How to Stop Losing Money in Your Private Practice

I couldn’t believe what I was hearing.

Because if I did the math right, she was losing hundreds – maybe thousands – of dollars every month.

Every. Month.

As a psychotherapist, her practice was filled with people who suffered from major depression and other serious mental health issues. She cared deeply for her clients, and the last thing she ever wanted to do was add to their suffering in any way.

So if they were having a tough day and just didn’t feel like coming in for their appointment, she understood.

“Oh, I’m sorry to hear that! Take care of yourself, and I’ll see you next time then”, she’d say, when they called at the last minute to say they weren’t coming.

She did have a cancellation policy in place. According to the agreement her clients signed, they would pay full fee for any appointments not cancelled 24 hours in advance.

But she felt sorry for them on the tough days, and couldn’t bring herself to enforce her own rules.

By the time she got to me, over half of her appointments in any given month were last minute cancels – or no-shows.  

It had nothing to do with her competency. It wasn’t even about whether or not her clients liked her or appreciated her help.

It was her simple reluctance to hold people accountable that made it so easy for them to miss their sessions. And it was literally costing her thousands each month.

It wasn’t doing her clients any favors either.

(How could they ever get better if they didn’t show up for the work?)

One of your duties as a business owner is to establish clear financial policies so that people know what to expect when working with you.

But if you fail to enforce those policies you have, they mean nothing.

And I’m not just talking about no-shows. There are all kinds of ways some of you sabotage yourselves when it comes to getting paid.

  • Discounting services in random ways without a strategy – especially when feeling desperate (for cash) or guilty (for charging what you’re worth).
  • Providing a service that is far beyond what you agreed to do, and not charging for it.
  • Providing a service as promised, but never getting around to sending the bill. Or having such sloppy accounting that you don’t even know what they owe. (Can’t tell you how much money I used to lose that way…)
  • Letting people take months – or years – to pay even the smallest of accounts.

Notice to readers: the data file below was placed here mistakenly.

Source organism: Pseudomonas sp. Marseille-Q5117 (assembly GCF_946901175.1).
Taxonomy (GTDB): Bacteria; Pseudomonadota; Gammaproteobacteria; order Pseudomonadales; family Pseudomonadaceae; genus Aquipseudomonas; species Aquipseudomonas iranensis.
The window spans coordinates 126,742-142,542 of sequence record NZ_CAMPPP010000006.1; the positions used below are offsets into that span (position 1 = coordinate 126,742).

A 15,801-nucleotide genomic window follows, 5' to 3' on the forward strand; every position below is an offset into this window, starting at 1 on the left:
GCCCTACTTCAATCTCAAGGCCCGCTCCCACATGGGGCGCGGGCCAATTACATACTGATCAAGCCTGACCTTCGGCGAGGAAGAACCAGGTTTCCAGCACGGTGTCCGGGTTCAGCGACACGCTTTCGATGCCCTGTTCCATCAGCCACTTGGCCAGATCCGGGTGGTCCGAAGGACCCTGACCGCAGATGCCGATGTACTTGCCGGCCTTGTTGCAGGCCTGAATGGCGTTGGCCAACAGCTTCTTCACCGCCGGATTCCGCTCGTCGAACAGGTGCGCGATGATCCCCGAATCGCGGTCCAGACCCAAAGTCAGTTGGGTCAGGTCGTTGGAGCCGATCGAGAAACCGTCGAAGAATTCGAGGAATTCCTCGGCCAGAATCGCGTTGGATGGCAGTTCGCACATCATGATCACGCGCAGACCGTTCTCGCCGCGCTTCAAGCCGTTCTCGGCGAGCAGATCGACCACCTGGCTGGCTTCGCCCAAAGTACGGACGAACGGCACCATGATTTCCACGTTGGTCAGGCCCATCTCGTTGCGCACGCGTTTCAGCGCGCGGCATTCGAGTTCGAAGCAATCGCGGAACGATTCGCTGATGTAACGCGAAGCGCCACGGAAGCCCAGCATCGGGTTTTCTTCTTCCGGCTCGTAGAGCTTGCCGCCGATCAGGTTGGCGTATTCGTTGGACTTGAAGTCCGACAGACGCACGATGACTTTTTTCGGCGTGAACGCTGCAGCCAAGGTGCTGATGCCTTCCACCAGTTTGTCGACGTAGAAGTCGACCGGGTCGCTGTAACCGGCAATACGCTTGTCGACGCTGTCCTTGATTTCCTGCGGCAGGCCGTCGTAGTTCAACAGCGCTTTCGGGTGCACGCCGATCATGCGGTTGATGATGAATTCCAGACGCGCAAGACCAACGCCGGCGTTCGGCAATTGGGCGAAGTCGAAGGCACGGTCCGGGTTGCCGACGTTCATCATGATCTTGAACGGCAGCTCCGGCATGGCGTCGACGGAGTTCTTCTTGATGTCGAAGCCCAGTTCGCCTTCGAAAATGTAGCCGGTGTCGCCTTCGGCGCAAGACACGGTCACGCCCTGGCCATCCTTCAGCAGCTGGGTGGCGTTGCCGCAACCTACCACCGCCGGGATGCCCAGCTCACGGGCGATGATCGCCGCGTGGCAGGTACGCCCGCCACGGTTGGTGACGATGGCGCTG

• Becoming your clients’  “bank”, by allowing them to build up extensive debts with you that they may never be able to pay, rather than requiring them to arrange credit elsewhere, and pay you.
  • Continuing to serve someone who already has a poor history of paying their account, sometimes allowing them to dig an even deeper financial hole.
  • Chasing people for monthly payments instead of setting up clear, manageable, recurring payments when possible.
  • Not charging stated late fees, if that’s your policy, for late payments.

I’ve made every single one of these mistakes – and more.

Giving someone a break every now and then when they’re going through a tough time is fine. It’s compassionate, and can even be a smart business strategy – at times.

But to repeatedly let someone get away with not meeting their obligations is another matter entirely.

It’s enabling your clients.

It lessens your credibility, and it sets a terrible example. It teaches others not to respect your time, or your value. It teaches them not to respect their own well being and work towards healing.

And it will keep you broke.

I’ve seen heart-centered entrepreneurs lose so much money – money they’ve earned but don’t collect –  that they had to get a part time job just to make ends meet, even when they’ve got a full time private practice.

So if you want to empower your clients, and protect your business, make sure your writtenunderstood, and enforced policies clearly answer the following questions.

1. WHO is responsible for what?

Who is actually responsible for the bill? Your client? Another family member? Their employer? A different department? Has the right authority approved the purchase?

2. WHAT do they actually have to pay?

Are they required to pay in full or can they make payments? Do you require a deposit? Can they get a refund if they change their mind? What if they need to cancel? Do you ever make exceptions? And if so, under what circumstances?

3. WHEN must payments be made?

Do they have to pay up front? At completion? By a certain date? Within 10 days? If making payments, does it matter how often or how much they pay each time?

4. HOW must payments be made?

Can they pay by cash? Check? Credit or Debit Card? Do they have to pay in person, or can they pay on line? How about by mail?

5. WHY do they have to pay?

Can you explain their account to them?

More importantly – are you clear about why you charge what you do? Can you articulate your value to your clients?

My clients make a serious investment in themselves and their business when deciding to work with me, which is both a huge honor, and an awesome responsibility. But because I know how much they get in return, I am at peace with that.

Look over the items above. Are each of these clear in the way you run your business?

And if they are, are you following your own rules?

Or are you throwing thousands of dollars away, too?

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